Esperance is a town in Western Australia, located on the south coast around half-way between Albany and the South Australian border. Its population is almost 15,000 people, and its major industries are tourism, agriculture, and fishing.
Near the town itself are many attractive beaches, offering surfing, scuba diving, and swimming. It is the closest town to the famous Cyclops wave, portrayed as the most dangerous wave in Australia. Also nearby are a number of salt lakes, including the Pink Lake, which gains its rosey hue from red algae living within its waters.
There are five major national parks near the town. A major nearby tourist attraction, 56 km from the town center, is the Cape Le Grand National Park, which offers a picturesque coast of largely granite terrain and sheltered white sand beaches. The park is a popular spot for recreational fishing, as well as four wheel drive enthusiasts and hikers.
Esperance also has a number of wind turbines supplying electricity to the town.
French explorers are credited with making the first landfall near the present day town, naming it and other local landmarks whilst sheltering from a storm in this area in 1792. The town itself was named after the French ship, the L'Espérance, commanded by Bruni d'Entrecasteaux. Esperance, roughly translated, is French for 'hope'.
In 1802, British navigator Matthew Flinders sailed the Bay of Isles, discovering and naming places such as Lucky Bay and Thistle Cove. Whalers, sealers and pirates followed, as did pastoralists and miners, keen to exploit the free land and cash in on the gold boom in the gold fields to the north.
The area of the Esperance townsite was first settled by the Dempsters, a pioneer family of Scottish descent, in the 1870s. A telegraph station was opened in 1876, although the formal gazettal of the townsite did not occur until 1893.
In 1979, pieces of the space station Skylab crashed onto Esperance after the craft broke up over the Indian Ocean. The municipality fined the United States $400 for littering. The fine was never paid.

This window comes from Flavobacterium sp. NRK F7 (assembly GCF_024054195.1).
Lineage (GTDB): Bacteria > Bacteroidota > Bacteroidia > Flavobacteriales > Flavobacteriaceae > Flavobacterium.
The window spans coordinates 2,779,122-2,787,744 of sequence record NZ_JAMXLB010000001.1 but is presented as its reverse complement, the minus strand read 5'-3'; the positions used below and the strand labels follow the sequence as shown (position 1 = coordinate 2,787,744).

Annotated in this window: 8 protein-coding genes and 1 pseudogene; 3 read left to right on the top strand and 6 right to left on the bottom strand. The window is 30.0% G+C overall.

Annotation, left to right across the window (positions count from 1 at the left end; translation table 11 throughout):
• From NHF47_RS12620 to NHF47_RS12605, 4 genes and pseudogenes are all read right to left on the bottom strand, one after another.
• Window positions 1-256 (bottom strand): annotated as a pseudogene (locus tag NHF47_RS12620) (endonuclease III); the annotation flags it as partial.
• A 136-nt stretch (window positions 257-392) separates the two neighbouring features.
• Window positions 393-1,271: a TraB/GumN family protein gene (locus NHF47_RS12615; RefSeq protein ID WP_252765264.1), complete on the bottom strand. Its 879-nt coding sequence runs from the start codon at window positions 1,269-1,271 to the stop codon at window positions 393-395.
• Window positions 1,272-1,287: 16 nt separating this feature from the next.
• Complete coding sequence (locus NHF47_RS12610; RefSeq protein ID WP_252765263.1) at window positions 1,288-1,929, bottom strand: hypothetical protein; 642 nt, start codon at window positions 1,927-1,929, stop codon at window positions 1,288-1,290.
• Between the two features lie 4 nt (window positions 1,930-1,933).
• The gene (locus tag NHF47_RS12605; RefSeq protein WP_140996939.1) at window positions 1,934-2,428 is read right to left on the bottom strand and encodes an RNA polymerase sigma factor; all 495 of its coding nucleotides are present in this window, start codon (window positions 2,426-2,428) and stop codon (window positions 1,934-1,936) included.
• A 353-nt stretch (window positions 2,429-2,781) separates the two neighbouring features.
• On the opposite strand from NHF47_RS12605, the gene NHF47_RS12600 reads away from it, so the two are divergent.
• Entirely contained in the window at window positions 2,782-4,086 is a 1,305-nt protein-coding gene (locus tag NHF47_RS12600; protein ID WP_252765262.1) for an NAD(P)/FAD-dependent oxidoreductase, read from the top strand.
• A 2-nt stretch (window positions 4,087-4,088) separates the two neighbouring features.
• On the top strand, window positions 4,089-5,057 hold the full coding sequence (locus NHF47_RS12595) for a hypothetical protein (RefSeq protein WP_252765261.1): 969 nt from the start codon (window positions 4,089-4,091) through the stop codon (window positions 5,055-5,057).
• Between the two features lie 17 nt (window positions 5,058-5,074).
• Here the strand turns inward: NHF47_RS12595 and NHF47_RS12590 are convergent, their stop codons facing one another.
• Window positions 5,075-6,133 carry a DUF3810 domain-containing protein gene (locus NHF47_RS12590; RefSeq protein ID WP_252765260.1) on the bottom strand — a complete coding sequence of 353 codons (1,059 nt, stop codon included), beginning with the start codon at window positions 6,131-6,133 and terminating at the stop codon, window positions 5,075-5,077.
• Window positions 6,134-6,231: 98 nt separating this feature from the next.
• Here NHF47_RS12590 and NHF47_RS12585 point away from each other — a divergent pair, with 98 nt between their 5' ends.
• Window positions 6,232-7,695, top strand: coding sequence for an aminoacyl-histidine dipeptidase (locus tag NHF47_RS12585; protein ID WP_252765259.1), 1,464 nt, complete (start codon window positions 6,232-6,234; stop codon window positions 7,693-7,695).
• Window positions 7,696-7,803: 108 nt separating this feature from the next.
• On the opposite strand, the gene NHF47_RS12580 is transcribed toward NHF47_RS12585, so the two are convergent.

In January 2007, Esperance was rocked by two major events.
First, a torrential storm with wind gusts of up to 110km/h brought 155mm of rainfall within 24 hours, causing significant flooding. More than 100 homes were damaged, several boats were destroyed, trees were felled and 35m of bridge on the South Coast Highway, the main road linking Esperance to Perth, was washed away. The Western Australian Government declared the area a "natural disaster zone". Over 37,000 sheep were killed in the storm.
Secondly, commencing just before the storm, thousands of birds (including wattlebirds, yellow-throated miners, New Holland honeyeaters and singing honeyeaters, and some crows, hawks and pigeons) fell dead from the skies. Subsequent tests on bird samples collected from the Esperance townsite revealed the deaths had been caused by lead poisoning from dust escaping during loading of Magellan Metals product at the Esperance Port Authority. Tests on the town's population showed elevated lead levels among some residents, leading to a major clean-up operation. A Western Australian state parliamentary inquiry found the mining company Magellan Metals, several government departments and the Esperance Port Authority responsible for the lead pollution in the town.